Nevertheless, even if we acknowledge that Nietzsche’s ethical ideal commits him to endorsing a wide variety of individually-specific character traits, we should not understand these character traits as Nietzschean virtues in the full sense of the term because some of them will only be virtuous character traits in the context of a given individual’s life. This means that we can say that while commentators may be right to say that Nietzsche often endorses, for example, ‘honesty’ (Harper), ‘truthfulness’ (Jenkins), ‘patience’ (Pinault), or ‘proficiency’ (Reginster), we should be wary of understanding any of these character traits as Nietzschean virtues per se. Since the character traits needed to ‘become what one is’ will vary depending on how a given individual’s endowment governs the way it can actualise this ideal, the virtues cited by commentators apply, at best, to some individuals, and only in the specific contexts which Nietzsche mentions them. We saw this illustrated in Nietzsche’s discussion of chastity. Here he emphasises that chastity can be a virtue or a vice depending on whether it fits with one’s unique endowment of drives and particular environment, that is, in May’s terms, the unique features of one’s ‘nature, nurture, and life-circumstances’. This flexibility also allows us to understand the times Nietzsche appears to vacillate in his appreciation of specific character traits; for example, despite his appraisals of ‘patience’ or ‘truthfulness’ (quintessential Nietzschean virtues for Pianalto and Jenkins respectively) he often explicitly criticises these traits, associating patience with the ascetic idealFootnote 41 or saying remarkably positive things about those who lie and dissemble.Footnote 42 This suggests that ‘patience’ or ‘truthfulness’ are not fully-fledged Nietzschean virtues, but must be thought of as responding to – and depending on – one’s endowment. As we have seen Nietzsche regards character traits that accentuate our ‘particular endowment’ as virtues, whereas he views those traits that ignore or stifle what is unique about ourselves as vices.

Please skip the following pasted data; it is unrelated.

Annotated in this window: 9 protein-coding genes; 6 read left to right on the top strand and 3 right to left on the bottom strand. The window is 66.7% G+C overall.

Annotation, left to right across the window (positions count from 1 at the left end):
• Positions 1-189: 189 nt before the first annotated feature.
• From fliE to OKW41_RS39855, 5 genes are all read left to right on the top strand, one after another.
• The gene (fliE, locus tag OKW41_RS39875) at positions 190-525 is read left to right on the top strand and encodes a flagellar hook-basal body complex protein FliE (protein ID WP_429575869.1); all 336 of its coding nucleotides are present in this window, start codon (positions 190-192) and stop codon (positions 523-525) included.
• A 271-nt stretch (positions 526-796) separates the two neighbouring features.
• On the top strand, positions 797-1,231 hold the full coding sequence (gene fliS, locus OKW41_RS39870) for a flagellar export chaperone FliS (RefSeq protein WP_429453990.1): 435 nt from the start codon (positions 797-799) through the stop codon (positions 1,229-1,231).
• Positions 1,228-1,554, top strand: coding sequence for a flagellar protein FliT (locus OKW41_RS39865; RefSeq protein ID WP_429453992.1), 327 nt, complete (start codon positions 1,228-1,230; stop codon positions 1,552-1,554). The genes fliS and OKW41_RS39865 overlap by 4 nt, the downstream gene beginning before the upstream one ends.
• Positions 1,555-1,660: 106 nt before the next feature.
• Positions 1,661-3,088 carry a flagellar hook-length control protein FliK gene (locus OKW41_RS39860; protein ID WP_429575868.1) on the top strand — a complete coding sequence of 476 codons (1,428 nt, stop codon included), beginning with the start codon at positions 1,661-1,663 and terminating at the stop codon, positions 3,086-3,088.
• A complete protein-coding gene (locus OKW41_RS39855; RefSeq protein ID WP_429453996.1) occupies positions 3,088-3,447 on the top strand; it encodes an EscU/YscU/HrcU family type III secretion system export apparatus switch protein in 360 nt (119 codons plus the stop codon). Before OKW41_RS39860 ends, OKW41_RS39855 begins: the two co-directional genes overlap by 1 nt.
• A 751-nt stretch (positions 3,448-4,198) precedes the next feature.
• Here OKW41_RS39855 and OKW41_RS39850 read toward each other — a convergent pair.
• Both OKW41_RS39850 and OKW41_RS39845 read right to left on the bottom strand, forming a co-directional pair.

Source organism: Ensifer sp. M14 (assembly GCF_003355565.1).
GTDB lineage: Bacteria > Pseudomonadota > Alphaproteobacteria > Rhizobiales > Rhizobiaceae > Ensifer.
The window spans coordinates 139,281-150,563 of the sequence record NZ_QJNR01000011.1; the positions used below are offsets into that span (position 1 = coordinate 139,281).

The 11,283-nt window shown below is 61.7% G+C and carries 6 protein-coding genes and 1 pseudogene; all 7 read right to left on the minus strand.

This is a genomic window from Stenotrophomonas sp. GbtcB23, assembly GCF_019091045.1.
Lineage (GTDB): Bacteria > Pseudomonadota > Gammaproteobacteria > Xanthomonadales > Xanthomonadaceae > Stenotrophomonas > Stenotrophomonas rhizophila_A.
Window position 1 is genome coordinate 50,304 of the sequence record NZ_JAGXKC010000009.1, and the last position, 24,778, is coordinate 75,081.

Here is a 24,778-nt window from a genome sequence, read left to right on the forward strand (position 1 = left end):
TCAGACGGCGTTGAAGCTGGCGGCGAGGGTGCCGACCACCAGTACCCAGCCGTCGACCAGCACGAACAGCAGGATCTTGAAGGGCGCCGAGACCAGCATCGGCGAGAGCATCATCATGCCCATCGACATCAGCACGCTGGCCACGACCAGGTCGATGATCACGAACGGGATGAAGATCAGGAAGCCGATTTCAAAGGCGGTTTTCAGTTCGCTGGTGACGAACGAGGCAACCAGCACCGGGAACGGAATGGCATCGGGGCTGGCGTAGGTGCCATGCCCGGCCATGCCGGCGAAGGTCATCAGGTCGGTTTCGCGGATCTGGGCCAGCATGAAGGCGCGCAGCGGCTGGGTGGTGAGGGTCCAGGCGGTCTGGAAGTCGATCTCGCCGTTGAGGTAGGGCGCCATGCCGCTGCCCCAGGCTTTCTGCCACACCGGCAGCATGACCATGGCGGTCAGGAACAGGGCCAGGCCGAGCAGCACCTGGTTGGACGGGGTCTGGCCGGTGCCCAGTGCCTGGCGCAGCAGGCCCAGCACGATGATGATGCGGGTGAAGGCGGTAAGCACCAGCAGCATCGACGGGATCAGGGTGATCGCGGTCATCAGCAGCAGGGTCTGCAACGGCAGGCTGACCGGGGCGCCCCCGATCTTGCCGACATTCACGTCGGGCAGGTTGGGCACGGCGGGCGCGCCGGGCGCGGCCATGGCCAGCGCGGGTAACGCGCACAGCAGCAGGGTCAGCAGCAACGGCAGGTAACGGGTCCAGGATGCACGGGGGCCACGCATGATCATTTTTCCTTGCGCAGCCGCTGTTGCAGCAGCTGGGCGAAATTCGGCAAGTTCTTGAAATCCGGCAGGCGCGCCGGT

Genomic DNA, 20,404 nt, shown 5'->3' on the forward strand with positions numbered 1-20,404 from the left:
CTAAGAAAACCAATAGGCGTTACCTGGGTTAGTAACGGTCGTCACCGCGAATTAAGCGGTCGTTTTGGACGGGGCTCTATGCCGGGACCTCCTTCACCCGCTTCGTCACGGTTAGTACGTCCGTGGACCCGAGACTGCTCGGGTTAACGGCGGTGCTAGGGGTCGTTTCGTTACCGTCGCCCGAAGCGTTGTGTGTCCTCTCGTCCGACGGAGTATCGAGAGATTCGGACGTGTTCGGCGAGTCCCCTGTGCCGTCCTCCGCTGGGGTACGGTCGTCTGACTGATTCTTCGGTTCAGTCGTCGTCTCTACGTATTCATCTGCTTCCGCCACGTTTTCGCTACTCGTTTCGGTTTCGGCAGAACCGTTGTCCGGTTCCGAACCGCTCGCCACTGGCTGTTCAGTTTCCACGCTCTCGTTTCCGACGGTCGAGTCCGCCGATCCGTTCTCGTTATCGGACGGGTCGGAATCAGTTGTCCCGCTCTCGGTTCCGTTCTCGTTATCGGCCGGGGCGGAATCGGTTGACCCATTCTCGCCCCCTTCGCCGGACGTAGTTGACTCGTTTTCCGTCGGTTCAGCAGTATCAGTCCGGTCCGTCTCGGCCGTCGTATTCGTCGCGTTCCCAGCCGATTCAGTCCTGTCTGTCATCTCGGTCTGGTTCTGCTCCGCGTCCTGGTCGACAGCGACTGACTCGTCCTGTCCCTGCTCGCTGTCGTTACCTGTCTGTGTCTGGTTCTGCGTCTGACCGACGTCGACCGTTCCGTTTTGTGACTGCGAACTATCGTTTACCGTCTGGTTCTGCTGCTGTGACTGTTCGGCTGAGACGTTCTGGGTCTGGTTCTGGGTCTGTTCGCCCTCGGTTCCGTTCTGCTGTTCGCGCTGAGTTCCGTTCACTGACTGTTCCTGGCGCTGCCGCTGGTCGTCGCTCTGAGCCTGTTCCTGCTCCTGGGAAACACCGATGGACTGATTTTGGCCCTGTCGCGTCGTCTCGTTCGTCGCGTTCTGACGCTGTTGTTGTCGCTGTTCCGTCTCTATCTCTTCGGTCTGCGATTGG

Before moving to examine the character traits that are best candidates for fully-fledged Nietzschean virtues, we should examine Hunt’s answer to this aspect of the question, since he also recognises that ‘some traits […] are always virtues’, that is, ‘there are some traits of character that all virtue-seeking individuals will need’.Footnote 43 Although Hunt does not think of such character traits as necessary precursors to ‘becoming what one is’, he is right to think that truly Nietzschean virtues can only be thought of as those character traits that all virtue-seeking individuals share. The problem with Hunt’s account is that when he speculates on the identity of these so-called ‘second-order virtues’ he tells us these are listed by Nietzsche in the ‘Our Virtues’ chapter of BGE, effectively returning to Guay’s reading of these virtues which we examined in 2.1. To facilitate his interpretation of the three virtues Nietzsche mentions in this passage (curiosity, multiplicity, cruelty) as ‘second-order’ ones, however, Hunt is forced to engage in a lengthy exegetical analysis of the virtue of cruelty, which he interprets extremely liberally to give it scope to underlie the wide range of first-order character traits Nietzsche mentions. More worryingly, however, when reaching the limits of a plausible interpretation of this virtue, Hunt eventually adjusts his account of RV to bring it closer to a type-dependant account (reminiscent of Alfano’s), telling us that the kind of ‘second-order cruelty’ that Nietzsche cites as a virtue in BGE only applies to ‘a certain group of people […] who are of the very highest rank’.Footnote 44 Although Hunt does not discuss curiosity and multiplicity, the other second-order virtues he cites, the disadvantage of viewing these character traits as underling all other first-order virtues is clear. Taking curiosity, for example, any plausible interpretation of this character trait as a second-order virtue must either interpret it so widely that it becomes unrecognisable from how it is ordinarily understood,Footnote 45 or we must construe curiosity in a more conventional and restricted way which precludes it from underlying the host of other first-order virtues Nietzsche mentions.